On September 26, the Federal Communication Commission (FCC) chairwoman Jessica Rosenworcel spoke at the National Press Club and said that she is a supporter of net neutrality. She proposed the revival of the net neutrality rules which had been rolled back in 2017 and said that the FCC would invite public comment on how restoring net neutrality rules can help ensure internet access is fast, open, and fair. 

Under Rosenworcel’s proposal, the FCC would have the power to oversee broadband internet access as a “telecommunications service” under Title II of the Communications Act. Title II of the Communications Act gives the FCC clear authority to serve as a watchdog over the communications marketplace and look out for the public interest.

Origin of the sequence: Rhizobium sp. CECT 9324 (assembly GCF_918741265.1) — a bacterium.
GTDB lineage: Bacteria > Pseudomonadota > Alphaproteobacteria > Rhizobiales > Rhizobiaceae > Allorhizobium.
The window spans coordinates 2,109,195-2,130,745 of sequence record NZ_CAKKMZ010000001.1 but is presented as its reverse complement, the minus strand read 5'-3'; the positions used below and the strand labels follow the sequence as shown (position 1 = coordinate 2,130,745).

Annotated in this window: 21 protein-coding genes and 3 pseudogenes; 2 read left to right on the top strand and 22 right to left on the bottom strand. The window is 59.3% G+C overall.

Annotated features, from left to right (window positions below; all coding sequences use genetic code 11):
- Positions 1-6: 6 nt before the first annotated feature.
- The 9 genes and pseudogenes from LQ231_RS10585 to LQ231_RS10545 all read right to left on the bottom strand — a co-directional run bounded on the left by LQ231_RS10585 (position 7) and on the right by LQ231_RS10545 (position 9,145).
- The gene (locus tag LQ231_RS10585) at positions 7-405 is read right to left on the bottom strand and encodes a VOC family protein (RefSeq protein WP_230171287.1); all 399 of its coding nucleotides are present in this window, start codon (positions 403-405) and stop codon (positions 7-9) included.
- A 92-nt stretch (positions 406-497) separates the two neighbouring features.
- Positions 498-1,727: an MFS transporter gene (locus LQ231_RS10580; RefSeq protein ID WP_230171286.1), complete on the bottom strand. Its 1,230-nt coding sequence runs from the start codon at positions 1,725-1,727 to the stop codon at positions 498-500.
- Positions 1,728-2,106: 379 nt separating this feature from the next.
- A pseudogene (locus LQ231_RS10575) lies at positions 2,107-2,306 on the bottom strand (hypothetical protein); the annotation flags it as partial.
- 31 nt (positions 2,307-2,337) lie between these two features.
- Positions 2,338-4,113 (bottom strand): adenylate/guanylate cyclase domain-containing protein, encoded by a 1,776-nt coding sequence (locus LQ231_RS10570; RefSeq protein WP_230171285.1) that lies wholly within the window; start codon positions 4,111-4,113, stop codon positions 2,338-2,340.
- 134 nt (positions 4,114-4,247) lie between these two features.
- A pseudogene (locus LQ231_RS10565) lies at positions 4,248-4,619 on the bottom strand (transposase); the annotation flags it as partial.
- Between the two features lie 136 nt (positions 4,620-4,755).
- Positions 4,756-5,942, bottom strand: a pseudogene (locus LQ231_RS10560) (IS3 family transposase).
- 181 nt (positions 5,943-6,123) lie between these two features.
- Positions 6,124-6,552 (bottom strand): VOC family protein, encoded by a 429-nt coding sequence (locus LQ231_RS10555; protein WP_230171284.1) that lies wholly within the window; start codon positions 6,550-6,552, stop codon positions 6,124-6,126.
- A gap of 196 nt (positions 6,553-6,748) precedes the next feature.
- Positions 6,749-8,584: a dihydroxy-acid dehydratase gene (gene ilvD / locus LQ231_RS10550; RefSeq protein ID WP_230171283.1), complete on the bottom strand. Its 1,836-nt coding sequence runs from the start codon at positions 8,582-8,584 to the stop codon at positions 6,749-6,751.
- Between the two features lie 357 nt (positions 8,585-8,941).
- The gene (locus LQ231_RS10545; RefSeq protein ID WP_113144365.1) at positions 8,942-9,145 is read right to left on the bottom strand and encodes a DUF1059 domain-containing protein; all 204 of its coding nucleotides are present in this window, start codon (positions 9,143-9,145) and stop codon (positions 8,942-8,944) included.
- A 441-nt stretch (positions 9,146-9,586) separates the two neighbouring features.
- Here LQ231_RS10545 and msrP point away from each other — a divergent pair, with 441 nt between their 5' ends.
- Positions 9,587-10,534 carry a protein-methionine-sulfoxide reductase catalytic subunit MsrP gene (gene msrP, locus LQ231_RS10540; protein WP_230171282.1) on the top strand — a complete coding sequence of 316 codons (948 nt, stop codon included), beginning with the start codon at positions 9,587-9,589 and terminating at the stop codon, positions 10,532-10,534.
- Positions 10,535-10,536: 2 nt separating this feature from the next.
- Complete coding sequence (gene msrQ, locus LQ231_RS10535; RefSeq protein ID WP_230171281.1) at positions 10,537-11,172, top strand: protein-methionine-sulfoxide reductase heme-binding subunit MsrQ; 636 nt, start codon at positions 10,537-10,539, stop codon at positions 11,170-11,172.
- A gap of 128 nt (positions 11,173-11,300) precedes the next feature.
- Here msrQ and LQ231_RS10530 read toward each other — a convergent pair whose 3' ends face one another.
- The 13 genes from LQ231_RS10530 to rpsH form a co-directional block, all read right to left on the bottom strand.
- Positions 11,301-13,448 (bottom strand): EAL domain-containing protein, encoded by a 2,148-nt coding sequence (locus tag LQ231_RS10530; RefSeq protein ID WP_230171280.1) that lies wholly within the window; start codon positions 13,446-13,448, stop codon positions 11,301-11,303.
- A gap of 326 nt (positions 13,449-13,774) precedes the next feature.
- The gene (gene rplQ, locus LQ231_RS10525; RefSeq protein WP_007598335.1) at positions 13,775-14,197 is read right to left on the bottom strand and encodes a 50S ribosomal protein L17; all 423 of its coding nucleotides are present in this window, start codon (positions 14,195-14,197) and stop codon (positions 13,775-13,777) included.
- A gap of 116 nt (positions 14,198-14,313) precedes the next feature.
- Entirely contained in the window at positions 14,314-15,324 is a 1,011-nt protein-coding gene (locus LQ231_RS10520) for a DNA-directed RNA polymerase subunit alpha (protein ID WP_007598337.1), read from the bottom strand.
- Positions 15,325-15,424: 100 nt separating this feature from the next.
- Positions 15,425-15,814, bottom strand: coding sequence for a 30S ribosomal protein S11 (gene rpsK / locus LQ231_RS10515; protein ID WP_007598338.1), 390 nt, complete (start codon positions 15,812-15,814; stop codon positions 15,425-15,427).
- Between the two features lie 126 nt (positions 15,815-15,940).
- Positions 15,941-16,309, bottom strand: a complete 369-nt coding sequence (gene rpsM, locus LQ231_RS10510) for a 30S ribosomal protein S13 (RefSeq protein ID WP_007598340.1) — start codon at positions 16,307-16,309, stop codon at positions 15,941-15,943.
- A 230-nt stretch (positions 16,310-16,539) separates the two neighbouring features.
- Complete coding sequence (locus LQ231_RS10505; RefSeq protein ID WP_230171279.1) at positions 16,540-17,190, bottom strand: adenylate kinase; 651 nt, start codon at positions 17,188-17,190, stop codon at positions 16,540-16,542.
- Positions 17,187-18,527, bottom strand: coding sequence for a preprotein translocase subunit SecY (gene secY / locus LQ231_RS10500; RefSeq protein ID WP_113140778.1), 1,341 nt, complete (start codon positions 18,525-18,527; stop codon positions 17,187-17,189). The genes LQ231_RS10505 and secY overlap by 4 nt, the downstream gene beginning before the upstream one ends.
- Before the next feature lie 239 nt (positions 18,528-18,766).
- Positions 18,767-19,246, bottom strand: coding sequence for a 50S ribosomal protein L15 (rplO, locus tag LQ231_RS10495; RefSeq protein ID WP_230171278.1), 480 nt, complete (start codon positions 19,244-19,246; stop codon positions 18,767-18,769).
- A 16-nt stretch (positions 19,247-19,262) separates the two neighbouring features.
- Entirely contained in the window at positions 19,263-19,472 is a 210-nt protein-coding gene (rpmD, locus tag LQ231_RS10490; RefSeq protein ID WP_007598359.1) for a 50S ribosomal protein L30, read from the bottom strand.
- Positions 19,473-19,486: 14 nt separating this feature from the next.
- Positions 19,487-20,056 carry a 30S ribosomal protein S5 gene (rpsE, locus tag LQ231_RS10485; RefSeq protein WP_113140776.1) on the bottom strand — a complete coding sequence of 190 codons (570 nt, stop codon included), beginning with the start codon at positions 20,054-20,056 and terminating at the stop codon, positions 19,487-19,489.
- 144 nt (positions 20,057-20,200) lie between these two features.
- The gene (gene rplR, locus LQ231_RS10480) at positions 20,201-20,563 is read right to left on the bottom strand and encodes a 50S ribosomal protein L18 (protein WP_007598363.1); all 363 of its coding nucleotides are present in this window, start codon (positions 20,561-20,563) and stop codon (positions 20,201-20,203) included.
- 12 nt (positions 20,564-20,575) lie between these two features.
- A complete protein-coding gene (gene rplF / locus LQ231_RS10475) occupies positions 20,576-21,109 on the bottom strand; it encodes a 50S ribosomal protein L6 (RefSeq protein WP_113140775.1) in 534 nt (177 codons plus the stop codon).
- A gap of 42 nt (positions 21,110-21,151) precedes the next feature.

What were the US’s net neutrality rules?

Net neutrality principles ensure that all online service providers are treated equally. The net neutrality rules that the US had pre-2017 said three simple things: 

  • No blocking: Internet service providers (ISPs) should not block users’ access to certain platforms/websites. 
  • No throttling: ISPs cannot single out internet traffic based on where its coming from or who it’s going to. 
  • No paid prioritization: ISPs cannot accept money to speed up access to a certain platform or service.

“I believe this repeal of net neutrality put the agency on the wrong side of history, the wrong side of the law, and the wrong side of the public. It was not good then, but it makes even less sense now,” Rosenworcel said discussing the repeal of these rules in 2017. Her proposal claims that it will return to these rules and will ensure that “broadband service is on par with water, power, and phone service; that is: essential.” 

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